tolman wrote:And so do people looking at tea leaves, or just guessing, or consciously or unconsciously using psychology.


Well, I said I read about this, it could be similar to what Orsen Welles describes in this video "here." However, I'd like to look more into it, if I can. I said I felt this wasn't my experience. I felt my experience was far more profound. But if I can gather more information on this, I'll post it.
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Re: "Ground of all Being"?

#91  Postby Spearthrower » Oct 24, 2014 3:30 pm

Kafei wrote:
Spearthrower wrote:
Absolutely, but that provides no succor whatsoever for your claim that physicists believe that materialism is unable to account for consciousness. That's what I am contending - not how queer the universe is.


Well, it's true, however. There are physicists that feel that materialism is insufficient for a full explanation of consciousness.


True, but you have yet to cite a single instance of a physicist actually supporting the contention you've made.

What is not true, regardless, is that this is a common perspective of physicists, which is what you originally inferred twice.


Kafei wrote:
Spearthrower wrote:
I have no reason to doubt that a number of physicists hold quite contrary notions, but what would matter within the remit of their authority is what they can establish via evidence. There are undoubtedly Christian, Muslim, Hindu and other denominational Physicists who believe in all manner of contradictory things in their private lives - but that's terminally irrelevant with respect to what they can establish as valid within the context of physics.


Well, I'm not sure what you're referring to that has been established as valid, but it certainly isn't a materialistic explanation of consciousness. There's no evidence for that. If you're going to rebuttal with, "Oh, well, if a brain undergoes damage, this can effect your consciousness." Sure, but 'quantum consciousness' includes that, too.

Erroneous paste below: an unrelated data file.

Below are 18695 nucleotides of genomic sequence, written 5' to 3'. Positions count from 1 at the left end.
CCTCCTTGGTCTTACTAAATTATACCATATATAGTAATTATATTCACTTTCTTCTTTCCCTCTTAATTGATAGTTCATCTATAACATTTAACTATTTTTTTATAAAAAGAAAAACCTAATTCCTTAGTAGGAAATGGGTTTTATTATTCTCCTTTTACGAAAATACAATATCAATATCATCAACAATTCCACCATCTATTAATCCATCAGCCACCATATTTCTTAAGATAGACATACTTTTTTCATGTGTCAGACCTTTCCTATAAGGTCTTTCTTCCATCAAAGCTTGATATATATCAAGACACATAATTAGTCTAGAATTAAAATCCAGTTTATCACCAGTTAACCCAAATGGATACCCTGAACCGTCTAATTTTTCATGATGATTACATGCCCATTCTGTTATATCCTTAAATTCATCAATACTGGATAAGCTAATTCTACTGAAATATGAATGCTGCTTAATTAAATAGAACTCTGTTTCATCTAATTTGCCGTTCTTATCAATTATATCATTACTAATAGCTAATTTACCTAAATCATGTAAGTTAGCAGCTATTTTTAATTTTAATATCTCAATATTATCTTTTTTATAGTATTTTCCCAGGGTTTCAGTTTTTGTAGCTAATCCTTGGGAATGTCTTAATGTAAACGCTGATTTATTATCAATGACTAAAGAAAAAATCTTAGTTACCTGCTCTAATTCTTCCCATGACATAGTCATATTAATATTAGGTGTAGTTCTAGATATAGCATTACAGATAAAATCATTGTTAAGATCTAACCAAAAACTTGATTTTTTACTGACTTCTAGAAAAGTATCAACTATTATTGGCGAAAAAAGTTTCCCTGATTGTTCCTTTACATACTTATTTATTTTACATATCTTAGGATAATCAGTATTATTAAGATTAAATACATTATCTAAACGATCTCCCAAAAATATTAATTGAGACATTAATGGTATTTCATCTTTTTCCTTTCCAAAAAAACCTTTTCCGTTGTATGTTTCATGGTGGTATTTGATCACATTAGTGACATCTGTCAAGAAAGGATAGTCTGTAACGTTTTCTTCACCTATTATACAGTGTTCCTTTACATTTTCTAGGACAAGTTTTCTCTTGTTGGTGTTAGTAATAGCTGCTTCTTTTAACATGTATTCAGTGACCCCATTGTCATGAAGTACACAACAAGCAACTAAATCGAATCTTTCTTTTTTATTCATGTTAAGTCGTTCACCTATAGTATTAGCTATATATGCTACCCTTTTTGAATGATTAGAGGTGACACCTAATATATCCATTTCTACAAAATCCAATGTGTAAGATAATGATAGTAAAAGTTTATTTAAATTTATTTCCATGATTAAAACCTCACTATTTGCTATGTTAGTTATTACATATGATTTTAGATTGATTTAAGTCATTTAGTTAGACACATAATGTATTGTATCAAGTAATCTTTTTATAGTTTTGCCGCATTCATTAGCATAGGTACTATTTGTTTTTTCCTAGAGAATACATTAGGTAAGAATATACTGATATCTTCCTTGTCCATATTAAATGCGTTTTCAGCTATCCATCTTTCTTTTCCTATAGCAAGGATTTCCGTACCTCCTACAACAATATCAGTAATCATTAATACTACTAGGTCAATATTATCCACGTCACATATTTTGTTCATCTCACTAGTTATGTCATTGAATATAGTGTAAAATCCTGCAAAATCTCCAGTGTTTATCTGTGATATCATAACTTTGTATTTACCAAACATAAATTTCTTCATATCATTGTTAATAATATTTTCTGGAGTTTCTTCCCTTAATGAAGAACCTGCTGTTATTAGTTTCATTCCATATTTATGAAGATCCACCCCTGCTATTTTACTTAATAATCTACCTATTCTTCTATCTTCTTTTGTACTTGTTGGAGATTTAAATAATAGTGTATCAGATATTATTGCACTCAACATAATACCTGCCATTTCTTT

I was clearly talking in the hypothetical - as scientists, anything which they could establish as valid would necessarily occur via the scientific method.

Further, as I've already mentioned - even if consciousness operates on a quantum level that is still material, and as such represents no support for any claims of immaterialism. Do you believe that quantum mechanics = not materialist?



Kafei wrote:
Spearthrower wrote:
What's even more irrelevant is how this connects to my point of contention. I pointed out that you have made the claim several times that 'physicists feel that materialism is inadequate for describing consciousness' and I am challenging that.


Challenge that as you may, I never posited it as true, but rather a possibility.


Not true. You asserted it several times with no accompanying degree of possibility.

I can cite them:

Kafei wrote:Perhaps you didn't understand what was meant by that or what physicists mean when they say materialism is insufficient to describe consciousness.


Kafei wrote:The entire reason for concepts such as Quantum Mind is because physicists feel that materialism is inadequate for describing consciousness.


Kafei wrote:physicists feel that materialism is inadequate for describing consciousness


Clearly, they are all written as assertions and you have not suggested that it's a possibility, but rather a fact.

If you are now withdrawing that, or refining it to specify a couple of physicists, then fine.


Kafei wrote:Like I said, we don't know truly what consciousness is or how it operates or from whence it comes.


We have numerous ideas with varying levels of evidential support, so your claim is fudging the facts.

But what you really cannot do is say 'no one knows, therefore my quirky claims should be given free pass because they're just as good as anything else'.

It's a textbook argument from ignorance.


Kafei wrote:
Spearthrower wrote:Well then, you've shown your hand, haven't you? You couldn't possibly know what my experiences are, and yet you lay the charge at my door that I lack sufficient experience - rather self-defeating of you, eh? Tell us again how you would know that?


Well, your attitude towards 'mystical experience' is one showing if your own hand. You see, I'm referring to a very specific phenomenon in consciousness that over the years has been come to called 'mystical experience,' but a more contemporary term for this state would be 'ego death' or 'Cosmic consciousness.' You speak as though there's nothing to be gained from these insightful experiences, therefore I would assume that it's likely that you've not had this type of experience.